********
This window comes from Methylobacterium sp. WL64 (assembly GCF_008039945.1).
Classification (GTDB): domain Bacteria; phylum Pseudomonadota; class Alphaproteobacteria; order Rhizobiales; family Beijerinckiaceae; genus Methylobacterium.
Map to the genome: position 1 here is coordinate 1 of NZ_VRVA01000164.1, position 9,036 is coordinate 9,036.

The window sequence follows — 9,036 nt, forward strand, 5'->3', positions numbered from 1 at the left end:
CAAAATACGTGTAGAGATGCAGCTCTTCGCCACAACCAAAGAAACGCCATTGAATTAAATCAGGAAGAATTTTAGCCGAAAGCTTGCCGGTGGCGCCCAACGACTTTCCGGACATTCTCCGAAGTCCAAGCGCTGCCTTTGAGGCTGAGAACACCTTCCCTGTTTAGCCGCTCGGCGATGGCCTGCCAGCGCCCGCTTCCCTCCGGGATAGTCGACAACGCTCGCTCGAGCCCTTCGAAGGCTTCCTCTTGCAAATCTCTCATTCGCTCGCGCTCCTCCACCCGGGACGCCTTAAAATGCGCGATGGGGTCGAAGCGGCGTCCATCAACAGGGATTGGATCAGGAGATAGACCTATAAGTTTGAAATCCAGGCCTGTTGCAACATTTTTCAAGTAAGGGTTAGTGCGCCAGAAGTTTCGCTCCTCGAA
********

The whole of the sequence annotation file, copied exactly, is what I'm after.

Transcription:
This window comes from Methylobacterium sp. WL64 (assembly GCF_008039945.1).
Classification (GTDB): domain Bacteria; phylum Pseudomonadota; class Alphaproteobacteria; order Rhizobiales; family Beijerinckiaceae; genus Methylobacterium.
Map to the genome: position 1 here is coordinate 1 of NZ_VRVA01000164.1, position 9,036 is coordinate 9,036.

The window sequence follows — 9,036 nt, forward strand, 5'->3', positions numbered from 1 at the left end:
CAAAATACGTGTAGAGATGCAGCTCTTCGCCACAACCAAAGAAACGCCATTGAATTAAATCAGGAAGAATTTTAGCCGAAAGCTTGCCGGTGGCGCCCAACGACTTTCCGGACATTCTCCGAAGTCCAAGCGCTGCCTTTGAGGCTGAGAACACCTTCCCTGTTTAGCCGCTCGGCGATGGCCTGCCAGCGCCCGCTTCCCTCCGGGATAGTCGACAACGCTCGCTCGAGCCCTTCGAAGGCTTCCTCTTGCAAATCTCTCATTCGCTCGCGCTCCTCCACCCGGGACGCCTTAAAATGCGCGATGGGGTCGAAGCGGCGTCCATCAACAGGGATTGGATCAGGAGATAGACCTATAAGTTTGAAATCCAGGCCTGTTGCAACATTTTTCAAGTAAGGGTTAGTGCGCCAGAAGTTTCGCTCCTCGAA